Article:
Thursday, May 22, 2014
Let's review the evolution of this room. Here's where I started when my son moved out. I love finding the absolute worst photos to show you!
I painted first. Most dramatic change for your buck every time.
Here's how it turned out after several months of trial and error. The counter height table makes it easy to work on projects while standing up and it's nice to have a separate sitting area so I don't have to move the laptop every time I want to use the table. The table can easily be moved aside to throw down a yoga mat so I can get my zen on. This is the only space in my house that gets morning light and I love to soak that up.
I kept the map wall, although I did consider taking them down and painting an accent color. With the new cleaner cottage look though it looks pretty awesome.
The easel in its desk position and office chair that got returned to the library.
My new reading and meditating space. Gone is the most uncomfortable piece of wicker ever created. This chair migrated from the den where it was replaced by a very large leather chair donated by my daughter and her husband.
I love this sign!
Wire globe over the writing desk.
Bulletin boards provided a handy place to store my funky yard stick.
Next week I'm going to have some serious time on my hands for the first time this year. I've got a bathroom that needs painting and a tired yellow hallway in desperate need of help. Lookout downstairs! You're next!
Monday, May 19, 2014
Last fall I scored two awesome pieces from a local thrift store. A wall of cubby hole shelves that probably came from an elementary school and a cart from a commercial kitchen. I paid $15.00 bucks a piece for them!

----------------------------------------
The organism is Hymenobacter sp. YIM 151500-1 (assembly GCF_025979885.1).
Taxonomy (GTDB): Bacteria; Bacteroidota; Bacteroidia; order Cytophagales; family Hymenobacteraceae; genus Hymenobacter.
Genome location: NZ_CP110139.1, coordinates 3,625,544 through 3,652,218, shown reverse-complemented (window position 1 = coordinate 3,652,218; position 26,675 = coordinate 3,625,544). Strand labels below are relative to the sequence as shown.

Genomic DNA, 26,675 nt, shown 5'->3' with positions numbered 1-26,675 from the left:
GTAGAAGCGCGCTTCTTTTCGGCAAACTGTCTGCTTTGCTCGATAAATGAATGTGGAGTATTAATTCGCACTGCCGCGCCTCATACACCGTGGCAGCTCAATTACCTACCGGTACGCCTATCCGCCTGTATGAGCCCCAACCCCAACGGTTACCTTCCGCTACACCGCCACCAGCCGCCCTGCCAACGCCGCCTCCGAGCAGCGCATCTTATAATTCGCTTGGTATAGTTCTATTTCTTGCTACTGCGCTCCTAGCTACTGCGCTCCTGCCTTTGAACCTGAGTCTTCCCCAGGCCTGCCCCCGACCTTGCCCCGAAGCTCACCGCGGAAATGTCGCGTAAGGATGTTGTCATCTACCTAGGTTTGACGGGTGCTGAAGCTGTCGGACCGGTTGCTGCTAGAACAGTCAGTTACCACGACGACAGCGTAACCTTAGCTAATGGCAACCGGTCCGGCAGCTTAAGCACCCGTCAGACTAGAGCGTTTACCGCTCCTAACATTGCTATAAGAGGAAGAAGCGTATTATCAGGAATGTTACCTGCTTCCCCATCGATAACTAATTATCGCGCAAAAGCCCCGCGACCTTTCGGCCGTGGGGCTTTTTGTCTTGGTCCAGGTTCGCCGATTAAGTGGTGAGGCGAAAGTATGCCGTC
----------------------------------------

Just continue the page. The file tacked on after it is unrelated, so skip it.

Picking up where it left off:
I took the next 2 pictures because I was just about to get around to showing you how my writer's loft/craft room turned out. The first is the sitting area on one side of the room and the one below it is my blogging and craft space. Remember how bad it was when I started? See it here. I'd done a lot of work and was pretty happy with it. It turned out to be where everyone in my family ended up when they came over.
Clearly cool stuff attracts people. It had a slightly messy creative vibe.
I wanted to do my writer's loft/craft room in industrial chic. I gave it a pretty good shot collecting the appropriate items, but sometimes you have to admit that your house wants to be something else.
Galvanized metal didn't look at home here. It would take a decorator far more talented than me to make a two story 1960's Colonial into a Parisian industrial loft.
You win, Decorating Gods.
This house calls for layers of things. Color. Lived in. Collected over time.
I'm a firm believer that the decorating universe often has stars aligning at thrift stores and real estate offices. So just as I was ready to part with some of the coolest stuff I've ever found, my daughter and son in law moved into a loft downtown. Gallery walls. Exposed pipes. Beams.
They've only been there a week and are having a blast in their awesome new space. We are having fun visiting them and walking around in one of the hottest neighborhoods in Memphis. As you can see the loft is a work in progress.
I love a work in progress.
Which of course everything is anyway. We'll be sharing lots more about this space, finds, and projects soon.
And what happened to my studio when things got disrupted? That's coming up in Thursday's post!
Sunday, May 11, 2014
It's Mother''s Day and I'm back from spending the day with my kids and visiting my mom. It was a rough week leading up to today. My husband's mother passed away on Wednesday and we buried her yesterday. Today he is having the first Mother's Day without her and not a lot of time to adjust to the idea first. But he had 90 years with his precious mom and took great care of her the last year and a half of her life.